Unraveling the complexity of driving while intoxicated: a study into the prevalence of psychiatric and substance abuse comorbidity
Freeman, James E., Maxwell, Jane C., & Davey, Jeremy D. (2011) Unraveling the complexity of driving while intoxicated: a study into the prevalence of psychiatric and substance abuse comorbidity. Accident Analysis and Prevention, 43(1), pp. 34-39.
Research is beginning to provide an indication of the co-occurring substance abuse and mental health needs for the driving under the influence (DUI) population. This study aimed to examine the extent of such psychiatric problems among a large sample size of DUI offenders entering treatment in Texas.
This is a study of 36,373 past year DUI clients and 308,714 non-past year DUI clients admitted to Texas treatment programs between 2005 and 2008. Data were obtained from the State's administrative dataset.
Analysis indicated that non-past year DUI clients were more likely to present with more severe illicit substance use problems, while past year DUI clients were more likely to have a primary problem with alcohol. Nevertheless, a cannabis use problem was also found to be significantly associated with DUI recidivism in the last year. In regards to mental health status, a major finding was that depression was the most common psychiatric condition reported by DUI clients, including those with more than one DUI offence in the past year. This cohort also reported elevated levels of Bipolar Disorder compared to the general population, and such a diagnosis was also associated with an increased likelihood of not completing treatment. Additionally, female clients were more likely to be diagnosed with mental health problems than males, as well as more likely to be placed on medications at admission and more likely to have problems with methamphetamine, cocaine, and opiates.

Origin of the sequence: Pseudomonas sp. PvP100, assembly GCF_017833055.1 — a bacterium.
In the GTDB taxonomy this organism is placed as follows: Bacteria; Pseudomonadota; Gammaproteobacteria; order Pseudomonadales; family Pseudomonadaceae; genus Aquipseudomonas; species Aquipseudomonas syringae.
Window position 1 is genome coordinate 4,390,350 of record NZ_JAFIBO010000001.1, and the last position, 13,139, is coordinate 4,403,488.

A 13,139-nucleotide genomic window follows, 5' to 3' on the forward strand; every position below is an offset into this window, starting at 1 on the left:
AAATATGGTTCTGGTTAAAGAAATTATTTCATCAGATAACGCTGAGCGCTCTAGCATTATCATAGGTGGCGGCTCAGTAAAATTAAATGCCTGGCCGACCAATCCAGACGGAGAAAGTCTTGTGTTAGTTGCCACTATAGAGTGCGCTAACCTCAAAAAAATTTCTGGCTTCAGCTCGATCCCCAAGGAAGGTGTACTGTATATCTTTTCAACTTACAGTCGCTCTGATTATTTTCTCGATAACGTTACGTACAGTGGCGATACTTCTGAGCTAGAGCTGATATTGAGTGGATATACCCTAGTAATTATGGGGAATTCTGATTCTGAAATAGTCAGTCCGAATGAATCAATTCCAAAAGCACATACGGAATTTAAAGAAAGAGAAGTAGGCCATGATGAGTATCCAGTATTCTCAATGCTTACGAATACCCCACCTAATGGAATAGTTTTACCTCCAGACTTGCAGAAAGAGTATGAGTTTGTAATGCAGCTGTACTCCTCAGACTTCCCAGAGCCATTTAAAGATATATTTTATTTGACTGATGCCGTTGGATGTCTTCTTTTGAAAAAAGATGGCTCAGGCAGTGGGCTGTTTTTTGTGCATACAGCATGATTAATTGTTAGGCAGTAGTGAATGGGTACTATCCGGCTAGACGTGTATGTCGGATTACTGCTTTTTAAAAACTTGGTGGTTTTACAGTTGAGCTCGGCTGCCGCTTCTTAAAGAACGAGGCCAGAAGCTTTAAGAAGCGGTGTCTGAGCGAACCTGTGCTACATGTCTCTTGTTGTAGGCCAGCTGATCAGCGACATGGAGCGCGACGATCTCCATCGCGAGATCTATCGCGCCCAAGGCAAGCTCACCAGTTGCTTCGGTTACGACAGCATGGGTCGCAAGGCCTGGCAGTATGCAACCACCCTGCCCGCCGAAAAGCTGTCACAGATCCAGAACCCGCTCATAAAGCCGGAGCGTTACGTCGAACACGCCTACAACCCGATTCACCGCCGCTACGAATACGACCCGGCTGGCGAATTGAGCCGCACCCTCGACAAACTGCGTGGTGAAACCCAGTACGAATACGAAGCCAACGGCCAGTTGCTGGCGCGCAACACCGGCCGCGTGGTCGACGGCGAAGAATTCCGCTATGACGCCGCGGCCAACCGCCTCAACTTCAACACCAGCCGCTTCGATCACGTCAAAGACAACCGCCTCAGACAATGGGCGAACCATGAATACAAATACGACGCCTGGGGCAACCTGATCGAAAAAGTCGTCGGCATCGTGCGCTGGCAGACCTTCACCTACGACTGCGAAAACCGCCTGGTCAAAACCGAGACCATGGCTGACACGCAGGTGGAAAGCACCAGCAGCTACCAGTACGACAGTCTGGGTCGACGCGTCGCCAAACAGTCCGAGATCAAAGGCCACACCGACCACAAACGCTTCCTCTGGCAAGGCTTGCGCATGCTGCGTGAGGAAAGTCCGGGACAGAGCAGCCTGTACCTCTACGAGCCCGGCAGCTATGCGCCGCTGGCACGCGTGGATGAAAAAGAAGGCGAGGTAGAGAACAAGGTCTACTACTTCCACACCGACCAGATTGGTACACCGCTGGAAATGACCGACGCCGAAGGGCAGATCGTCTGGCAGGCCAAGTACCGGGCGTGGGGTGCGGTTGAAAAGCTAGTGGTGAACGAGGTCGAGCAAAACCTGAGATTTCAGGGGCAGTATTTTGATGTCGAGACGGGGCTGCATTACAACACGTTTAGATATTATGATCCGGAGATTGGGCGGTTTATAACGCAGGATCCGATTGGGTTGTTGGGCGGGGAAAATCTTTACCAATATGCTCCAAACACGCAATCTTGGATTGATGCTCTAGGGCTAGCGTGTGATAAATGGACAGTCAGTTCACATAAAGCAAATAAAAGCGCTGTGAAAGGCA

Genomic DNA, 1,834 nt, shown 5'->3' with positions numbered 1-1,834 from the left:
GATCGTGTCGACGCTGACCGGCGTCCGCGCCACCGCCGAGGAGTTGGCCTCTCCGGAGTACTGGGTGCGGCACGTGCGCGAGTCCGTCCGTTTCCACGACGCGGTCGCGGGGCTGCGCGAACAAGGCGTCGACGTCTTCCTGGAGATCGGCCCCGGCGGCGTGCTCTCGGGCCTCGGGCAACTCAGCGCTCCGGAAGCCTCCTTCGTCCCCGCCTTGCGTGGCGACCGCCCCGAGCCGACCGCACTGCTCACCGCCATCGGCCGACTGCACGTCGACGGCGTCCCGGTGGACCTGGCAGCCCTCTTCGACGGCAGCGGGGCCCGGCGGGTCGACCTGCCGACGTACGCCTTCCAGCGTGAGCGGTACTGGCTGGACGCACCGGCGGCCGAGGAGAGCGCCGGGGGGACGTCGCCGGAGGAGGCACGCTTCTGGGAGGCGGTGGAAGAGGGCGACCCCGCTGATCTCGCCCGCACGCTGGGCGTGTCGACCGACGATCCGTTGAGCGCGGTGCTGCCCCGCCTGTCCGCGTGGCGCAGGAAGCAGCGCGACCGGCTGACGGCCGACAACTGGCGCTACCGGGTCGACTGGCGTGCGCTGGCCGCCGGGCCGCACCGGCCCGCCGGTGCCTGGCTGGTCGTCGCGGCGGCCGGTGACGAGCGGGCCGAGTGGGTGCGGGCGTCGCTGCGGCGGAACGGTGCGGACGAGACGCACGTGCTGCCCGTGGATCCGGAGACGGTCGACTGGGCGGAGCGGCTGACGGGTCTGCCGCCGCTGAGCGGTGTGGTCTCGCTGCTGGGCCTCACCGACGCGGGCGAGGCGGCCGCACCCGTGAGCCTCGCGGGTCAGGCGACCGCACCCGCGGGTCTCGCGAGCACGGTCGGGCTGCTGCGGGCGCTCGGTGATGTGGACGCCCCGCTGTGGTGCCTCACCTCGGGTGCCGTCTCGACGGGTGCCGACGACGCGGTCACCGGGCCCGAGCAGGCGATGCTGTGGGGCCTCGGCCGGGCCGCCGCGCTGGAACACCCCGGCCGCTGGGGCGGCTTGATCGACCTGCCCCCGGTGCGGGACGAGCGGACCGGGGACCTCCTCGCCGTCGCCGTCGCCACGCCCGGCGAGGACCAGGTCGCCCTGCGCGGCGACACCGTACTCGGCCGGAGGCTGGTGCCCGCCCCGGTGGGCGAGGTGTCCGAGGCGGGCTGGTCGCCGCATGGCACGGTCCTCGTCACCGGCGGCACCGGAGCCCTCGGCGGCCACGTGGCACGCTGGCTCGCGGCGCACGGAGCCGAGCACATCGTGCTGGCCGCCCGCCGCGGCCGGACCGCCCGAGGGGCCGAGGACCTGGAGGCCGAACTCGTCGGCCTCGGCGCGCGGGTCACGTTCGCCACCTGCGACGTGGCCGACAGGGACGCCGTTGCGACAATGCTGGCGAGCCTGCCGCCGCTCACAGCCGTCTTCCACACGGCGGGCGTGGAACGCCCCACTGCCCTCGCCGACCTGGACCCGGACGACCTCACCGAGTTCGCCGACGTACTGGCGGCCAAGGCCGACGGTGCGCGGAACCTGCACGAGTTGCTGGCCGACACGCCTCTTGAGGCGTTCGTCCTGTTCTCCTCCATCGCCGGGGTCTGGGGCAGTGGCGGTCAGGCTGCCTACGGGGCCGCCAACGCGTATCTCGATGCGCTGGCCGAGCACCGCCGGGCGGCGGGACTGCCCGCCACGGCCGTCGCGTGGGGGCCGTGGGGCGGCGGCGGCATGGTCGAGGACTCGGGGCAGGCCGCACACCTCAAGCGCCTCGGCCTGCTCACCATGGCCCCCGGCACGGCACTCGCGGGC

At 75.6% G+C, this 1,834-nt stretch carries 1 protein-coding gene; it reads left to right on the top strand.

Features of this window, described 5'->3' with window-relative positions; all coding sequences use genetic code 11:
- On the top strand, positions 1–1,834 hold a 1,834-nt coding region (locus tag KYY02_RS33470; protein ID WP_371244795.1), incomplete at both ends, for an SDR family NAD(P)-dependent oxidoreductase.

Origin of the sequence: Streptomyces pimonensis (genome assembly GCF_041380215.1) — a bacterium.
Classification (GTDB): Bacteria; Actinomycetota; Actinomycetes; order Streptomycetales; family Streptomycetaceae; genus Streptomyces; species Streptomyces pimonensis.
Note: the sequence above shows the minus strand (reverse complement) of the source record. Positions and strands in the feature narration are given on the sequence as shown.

DUI offenders are at an increased risk of experiencing comorbid psychiatric disorders, and thus, corresponding treatment programs need to cater for a range of mental health concerns that are likely to affect recidivism rates.
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|Item Type:||Journal Article|
|Keywords:||DUI, Substance abuse, Psychiatric comorbidity|
|Divisions:||Current > Research Centres > Centre for Accident Research & Road Safety - Qld (CARRS-Q)|
Current > QUT Faculties and Divisions > Faculty of Health
Current > Institutes > Institute of Health and Biomedical Innovation
Current > Schools > School of Psychology & Counselling
|Copyright Owner:||Copyright 2011 Elsevier Ltd|
|Deposited On:||21 Oct 2010 12:43|
|Last Modified:||01 Mar 2012 00:22|
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